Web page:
Closing: For Teachers

Methods of Assessment

Ongoing Assessment

Exploring Humanitarian Law (EHL) provides teachers with daily opportunities to find out what their students are learning and what misconceptions they might have. Active teaching methods, such as class discussion, small group work, brainstorming and role-playing all provide such opportunities.

Take five minutes at the end of class to have students write down one-or two-sentence answers to the following questions:

  • What did you learn today?
  • What remaining questions do you have?
  • Read through their responses, and use them to build on students’ knowledge and clarify any misconceptions for the next lesson.

Porfolio of student work

In each module, students are asked to carry out activities such as interviewing people, illustrating concepts with poems, plays or artwork and writing research papers on particular topics.

Keep a folder or portfolio for each student, containing written work, artwork, interviews and news clippings that he or she has contributed in class. Periodically go over the student’s work with him or her to monitor progress in understanding international humanitarian law (IHL).

Post samples of students’ work where all can see.

End of module questions

After projects are completed, you might want to devote the last class session to a written assessment of what students have learned. You could do this with one essay question (20-30 minutes) and two or three short-answer questions (10 minutes each).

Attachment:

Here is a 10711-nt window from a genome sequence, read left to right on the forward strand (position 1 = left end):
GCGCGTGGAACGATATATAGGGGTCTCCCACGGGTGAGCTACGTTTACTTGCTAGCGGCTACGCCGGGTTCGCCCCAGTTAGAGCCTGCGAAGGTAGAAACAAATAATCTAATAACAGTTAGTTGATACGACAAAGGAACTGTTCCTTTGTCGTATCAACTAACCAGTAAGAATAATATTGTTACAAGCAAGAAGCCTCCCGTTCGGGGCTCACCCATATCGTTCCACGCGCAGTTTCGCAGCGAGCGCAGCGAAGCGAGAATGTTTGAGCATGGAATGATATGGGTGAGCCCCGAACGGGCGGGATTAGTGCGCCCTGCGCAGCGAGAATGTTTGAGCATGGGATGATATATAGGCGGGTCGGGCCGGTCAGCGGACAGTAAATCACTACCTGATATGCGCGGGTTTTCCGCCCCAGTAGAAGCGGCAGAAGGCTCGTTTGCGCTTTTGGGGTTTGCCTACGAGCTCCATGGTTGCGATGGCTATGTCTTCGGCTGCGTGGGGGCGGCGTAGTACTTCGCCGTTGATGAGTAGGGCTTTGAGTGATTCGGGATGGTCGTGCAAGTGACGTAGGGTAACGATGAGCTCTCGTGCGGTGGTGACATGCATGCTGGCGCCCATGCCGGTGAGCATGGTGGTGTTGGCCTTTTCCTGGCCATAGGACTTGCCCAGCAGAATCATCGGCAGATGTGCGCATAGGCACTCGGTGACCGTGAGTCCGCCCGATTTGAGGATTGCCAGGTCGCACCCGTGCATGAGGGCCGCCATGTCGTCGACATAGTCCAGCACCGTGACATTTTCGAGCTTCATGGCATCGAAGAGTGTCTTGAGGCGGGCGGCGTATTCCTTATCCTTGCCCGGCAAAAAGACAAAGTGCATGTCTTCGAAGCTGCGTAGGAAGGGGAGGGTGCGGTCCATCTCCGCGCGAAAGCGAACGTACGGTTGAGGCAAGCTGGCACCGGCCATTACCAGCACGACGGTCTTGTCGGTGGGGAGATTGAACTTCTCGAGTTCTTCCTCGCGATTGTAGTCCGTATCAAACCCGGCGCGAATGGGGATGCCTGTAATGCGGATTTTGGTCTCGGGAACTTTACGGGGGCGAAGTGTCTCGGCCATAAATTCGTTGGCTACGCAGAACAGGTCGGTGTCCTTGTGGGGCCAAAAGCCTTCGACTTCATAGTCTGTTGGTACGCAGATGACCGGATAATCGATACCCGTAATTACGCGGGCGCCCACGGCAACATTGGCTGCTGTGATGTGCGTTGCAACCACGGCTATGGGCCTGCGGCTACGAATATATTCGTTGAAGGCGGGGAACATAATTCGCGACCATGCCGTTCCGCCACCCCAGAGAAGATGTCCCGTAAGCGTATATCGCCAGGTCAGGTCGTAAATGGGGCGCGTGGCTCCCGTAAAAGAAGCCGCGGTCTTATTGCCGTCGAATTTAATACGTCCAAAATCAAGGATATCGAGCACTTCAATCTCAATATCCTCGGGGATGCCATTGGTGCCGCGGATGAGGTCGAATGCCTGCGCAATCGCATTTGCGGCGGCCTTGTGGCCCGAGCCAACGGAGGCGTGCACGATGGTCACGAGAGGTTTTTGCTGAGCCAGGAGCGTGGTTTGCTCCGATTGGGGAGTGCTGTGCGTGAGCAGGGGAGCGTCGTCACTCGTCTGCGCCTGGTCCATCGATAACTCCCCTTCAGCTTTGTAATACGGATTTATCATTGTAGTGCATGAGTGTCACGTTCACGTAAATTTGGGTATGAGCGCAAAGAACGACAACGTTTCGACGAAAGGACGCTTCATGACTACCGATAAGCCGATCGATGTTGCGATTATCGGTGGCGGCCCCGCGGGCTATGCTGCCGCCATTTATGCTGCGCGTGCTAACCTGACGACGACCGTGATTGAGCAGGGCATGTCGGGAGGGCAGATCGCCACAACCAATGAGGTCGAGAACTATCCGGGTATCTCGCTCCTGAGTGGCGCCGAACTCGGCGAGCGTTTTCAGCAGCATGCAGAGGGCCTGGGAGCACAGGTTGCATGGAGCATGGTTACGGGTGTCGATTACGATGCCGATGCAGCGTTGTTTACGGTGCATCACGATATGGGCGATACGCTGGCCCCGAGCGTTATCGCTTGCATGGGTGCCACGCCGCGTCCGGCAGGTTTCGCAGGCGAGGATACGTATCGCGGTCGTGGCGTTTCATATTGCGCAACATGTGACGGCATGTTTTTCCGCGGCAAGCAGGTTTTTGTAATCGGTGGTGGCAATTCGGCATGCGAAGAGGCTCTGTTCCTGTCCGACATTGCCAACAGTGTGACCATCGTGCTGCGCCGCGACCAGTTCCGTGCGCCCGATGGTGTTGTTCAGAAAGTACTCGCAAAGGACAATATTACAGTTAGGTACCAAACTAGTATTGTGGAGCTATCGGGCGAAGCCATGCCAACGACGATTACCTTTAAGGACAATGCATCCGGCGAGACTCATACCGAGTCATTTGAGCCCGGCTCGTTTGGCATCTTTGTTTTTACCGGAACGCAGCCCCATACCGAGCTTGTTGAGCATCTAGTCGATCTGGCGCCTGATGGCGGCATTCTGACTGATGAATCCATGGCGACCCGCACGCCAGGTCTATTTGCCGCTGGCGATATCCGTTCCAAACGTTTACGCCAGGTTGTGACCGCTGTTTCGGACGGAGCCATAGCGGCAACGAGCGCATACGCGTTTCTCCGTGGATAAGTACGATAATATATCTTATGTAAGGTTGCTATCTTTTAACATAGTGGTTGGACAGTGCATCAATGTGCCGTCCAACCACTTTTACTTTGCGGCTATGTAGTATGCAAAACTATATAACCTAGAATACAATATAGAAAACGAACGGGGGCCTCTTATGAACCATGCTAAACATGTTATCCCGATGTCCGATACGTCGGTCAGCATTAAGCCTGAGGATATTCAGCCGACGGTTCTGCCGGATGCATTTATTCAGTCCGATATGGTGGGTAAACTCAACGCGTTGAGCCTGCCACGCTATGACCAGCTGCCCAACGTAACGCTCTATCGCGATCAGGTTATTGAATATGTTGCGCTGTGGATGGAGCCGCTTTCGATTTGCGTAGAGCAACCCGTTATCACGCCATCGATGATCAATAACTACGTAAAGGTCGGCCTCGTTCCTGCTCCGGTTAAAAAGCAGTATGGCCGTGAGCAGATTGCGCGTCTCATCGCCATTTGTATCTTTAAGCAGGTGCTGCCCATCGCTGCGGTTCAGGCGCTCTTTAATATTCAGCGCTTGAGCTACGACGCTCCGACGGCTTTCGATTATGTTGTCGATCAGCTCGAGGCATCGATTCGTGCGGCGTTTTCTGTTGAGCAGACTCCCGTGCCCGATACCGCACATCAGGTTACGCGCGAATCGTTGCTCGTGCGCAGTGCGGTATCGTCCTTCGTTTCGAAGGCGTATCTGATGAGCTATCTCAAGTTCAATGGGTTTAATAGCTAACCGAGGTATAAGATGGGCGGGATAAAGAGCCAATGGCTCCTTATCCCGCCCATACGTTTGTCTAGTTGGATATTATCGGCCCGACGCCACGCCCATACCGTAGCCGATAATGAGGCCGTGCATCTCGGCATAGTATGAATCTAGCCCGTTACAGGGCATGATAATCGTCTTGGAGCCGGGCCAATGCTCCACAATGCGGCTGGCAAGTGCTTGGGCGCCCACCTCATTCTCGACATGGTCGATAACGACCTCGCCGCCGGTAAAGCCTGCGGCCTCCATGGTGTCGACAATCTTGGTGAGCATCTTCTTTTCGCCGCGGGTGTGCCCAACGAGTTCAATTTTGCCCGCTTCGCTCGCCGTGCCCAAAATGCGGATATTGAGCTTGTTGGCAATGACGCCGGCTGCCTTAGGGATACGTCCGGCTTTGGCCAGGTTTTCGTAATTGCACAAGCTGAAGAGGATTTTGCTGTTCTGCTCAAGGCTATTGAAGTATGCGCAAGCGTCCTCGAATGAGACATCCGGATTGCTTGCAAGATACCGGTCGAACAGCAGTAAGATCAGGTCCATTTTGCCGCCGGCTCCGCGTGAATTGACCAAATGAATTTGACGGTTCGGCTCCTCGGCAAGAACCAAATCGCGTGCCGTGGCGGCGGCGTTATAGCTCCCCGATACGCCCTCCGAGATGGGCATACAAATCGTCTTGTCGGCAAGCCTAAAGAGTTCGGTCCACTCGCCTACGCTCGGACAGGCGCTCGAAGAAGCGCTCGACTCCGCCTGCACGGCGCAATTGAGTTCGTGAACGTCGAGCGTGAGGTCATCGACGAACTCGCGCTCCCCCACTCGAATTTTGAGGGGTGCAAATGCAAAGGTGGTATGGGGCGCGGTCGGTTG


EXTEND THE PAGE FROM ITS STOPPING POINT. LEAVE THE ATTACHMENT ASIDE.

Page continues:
Possible essay questions

  • In what respects did you accomplish the goal of your project?
  • What would you do differently next time?
  • What are the next steps to further the project’s goal?
  • What did you learn about IHL, humanitarian action and community strengths and resources from the experience?

Possible short-answer questions

  • Describe three features of the community that your project aimed to help.
  • How did your project promote human dignity?
  • What did you learn about yourself from the experience?
You could ask students to formulate other questions in small groups and then select one of them as the essay question for the whole class. Or you could ask each student to propose a question and then answer it. (The student would be assessed on the quality of the question as well as on the answer.) Or you could select a quote from a newspaper article, a sidebar in the materials or another source and ask students to identify the main point being made in the quote and whether they agree or disagree with it.

Criteria for Assessment

    An effective student response is one which:

  • Uses concepts, such as bystander, combatant, dilemma or chain reaction and other terms and concepts in the EHL materials
  • Gives concrete examples to back up points
  • Includes examples from a variety of sources, such as the news media, interviews, class discussion and outside reading
The above techniques are simply suggestions to help you assess your students’ work on the EHL materials. Feel free to adapt them to your needs.